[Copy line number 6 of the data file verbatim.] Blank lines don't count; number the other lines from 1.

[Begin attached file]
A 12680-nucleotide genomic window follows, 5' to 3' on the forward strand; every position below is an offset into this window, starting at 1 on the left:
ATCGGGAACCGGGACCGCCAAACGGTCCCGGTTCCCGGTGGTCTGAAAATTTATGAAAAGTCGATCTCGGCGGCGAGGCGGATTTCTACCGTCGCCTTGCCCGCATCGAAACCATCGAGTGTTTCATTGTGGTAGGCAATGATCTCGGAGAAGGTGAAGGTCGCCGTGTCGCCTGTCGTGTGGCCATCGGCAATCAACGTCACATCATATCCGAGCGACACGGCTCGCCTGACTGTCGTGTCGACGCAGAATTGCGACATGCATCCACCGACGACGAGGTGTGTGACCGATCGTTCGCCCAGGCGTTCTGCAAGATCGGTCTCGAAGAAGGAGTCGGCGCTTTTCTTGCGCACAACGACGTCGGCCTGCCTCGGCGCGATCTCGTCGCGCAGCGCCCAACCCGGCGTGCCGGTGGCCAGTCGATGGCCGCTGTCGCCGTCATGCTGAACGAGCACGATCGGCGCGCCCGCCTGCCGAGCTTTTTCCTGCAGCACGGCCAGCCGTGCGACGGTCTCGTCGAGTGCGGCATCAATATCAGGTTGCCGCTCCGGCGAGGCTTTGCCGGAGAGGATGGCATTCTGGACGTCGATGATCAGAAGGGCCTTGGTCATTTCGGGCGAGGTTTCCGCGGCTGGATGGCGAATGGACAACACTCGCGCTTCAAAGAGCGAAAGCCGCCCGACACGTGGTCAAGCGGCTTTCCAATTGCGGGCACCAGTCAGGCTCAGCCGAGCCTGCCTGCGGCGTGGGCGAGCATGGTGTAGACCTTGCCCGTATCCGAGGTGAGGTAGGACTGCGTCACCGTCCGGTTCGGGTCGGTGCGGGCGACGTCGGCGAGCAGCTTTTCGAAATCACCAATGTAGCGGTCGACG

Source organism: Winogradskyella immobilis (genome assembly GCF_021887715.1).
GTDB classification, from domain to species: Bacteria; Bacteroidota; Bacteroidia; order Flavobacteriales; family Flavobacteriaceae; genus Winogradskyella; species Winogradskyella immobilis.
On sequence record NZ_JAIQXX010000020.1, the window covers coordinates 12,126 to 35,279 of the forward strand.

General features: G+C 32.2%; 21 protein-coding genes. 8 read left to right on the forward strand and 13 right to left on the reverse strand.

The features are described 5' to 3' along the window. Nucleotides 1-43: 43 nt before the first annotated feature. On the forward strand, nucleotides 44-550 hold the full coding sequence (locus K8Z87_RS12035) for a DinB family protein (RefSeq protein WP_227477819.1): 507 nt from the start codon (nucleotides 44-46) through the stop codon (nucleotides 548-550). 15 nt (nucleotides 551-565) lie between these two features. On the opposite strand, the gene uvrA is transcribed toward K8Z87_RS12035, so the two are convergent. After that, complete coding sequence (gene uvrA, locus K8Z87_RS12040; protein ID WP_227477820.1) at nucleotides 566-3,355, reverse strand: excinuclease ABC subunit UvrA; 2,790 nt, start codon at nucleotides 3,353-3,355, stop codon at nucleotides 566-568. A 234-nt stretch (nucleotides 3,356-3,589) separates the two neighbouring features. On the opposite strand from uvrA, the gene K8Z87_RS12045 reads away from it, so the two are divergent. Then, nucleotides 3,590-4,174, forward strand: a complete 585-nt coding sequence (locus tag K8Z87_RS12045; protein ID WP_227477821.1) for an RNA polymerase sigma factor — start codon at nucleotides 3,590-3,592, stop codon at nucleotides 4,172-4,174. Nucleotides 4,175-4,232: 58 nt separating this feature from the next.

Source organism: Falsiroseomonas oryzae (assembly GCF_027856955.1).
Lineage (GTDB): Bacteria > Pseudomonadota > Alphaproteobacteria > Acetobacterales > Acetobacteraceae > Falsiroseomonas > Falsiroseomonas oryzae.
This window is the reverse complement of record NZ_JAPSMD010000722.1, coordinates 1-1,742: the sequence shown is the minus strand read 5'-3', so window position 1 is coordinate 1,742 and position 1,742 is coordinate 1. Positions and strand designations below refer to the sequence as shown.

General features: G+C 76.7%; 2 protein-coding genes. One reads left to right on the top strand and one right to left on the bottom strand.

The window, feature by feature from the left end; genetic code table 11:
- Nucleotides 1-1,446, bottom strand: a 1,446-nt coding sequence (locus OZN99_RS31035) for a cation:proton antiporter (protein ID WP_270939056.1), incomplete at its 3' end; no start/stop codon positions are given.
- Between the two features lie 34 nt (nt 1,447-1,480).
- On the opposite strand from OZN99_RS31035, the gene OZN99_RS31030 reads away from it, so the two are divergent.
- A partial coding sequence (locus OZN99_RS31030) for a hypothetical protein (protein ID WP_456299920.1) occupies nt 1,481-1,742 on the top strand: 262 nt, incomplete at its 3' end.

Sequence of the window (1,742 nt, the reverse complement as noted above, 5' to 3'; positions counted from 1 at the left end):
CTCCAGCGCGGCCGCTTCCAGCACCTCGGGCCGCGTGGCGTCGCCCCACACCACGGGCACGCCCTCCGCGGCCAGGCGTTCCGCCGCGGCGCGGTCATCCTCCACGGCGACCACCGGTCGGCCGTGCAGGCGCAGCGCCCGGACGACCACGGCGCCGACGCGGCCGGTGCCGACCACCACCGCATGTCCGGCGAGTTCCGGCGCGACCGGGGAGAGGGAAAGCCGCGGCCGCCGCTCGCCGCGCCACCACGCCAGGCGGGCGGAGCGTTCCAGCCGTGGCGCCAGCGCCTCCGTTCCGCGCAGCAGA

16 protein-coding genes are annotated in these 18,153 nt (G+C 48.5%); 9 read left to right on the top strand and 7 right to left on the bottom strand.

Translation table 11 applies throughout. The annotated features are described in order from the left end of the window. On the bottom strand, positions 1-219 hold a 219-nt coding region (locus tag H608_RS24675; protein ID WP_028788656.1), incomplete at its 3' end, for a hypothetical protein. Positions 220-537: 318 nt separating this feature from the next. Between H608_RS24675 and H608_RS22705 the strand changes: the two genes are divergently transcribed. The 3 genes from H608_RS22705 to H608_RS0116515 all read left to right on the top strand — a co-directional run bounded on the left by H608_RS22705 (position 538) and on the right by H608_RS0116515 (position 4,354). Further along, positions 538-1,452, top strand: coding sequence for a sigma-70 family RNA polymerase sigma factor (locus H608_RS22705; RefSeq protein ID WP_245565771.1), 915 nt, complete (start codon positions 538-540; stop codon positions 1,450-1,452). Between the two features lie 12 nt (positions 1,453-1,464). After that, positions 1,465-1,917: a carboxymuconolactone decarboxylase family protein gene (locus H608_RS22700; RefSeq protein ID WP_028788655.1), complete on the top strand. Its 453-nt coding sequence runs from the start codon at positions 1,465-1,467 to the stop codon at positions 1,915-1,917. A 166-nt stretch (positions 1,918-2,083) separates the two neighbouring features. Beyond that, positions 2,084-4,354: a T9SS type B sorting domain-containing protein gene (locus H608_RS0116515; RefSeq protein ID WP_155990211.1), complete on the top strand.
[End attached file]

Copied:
General features: G+C 32.2%; 21 protein-coding genes. 8 read left to right on the forward strand and 13 right to left on the reverse strand.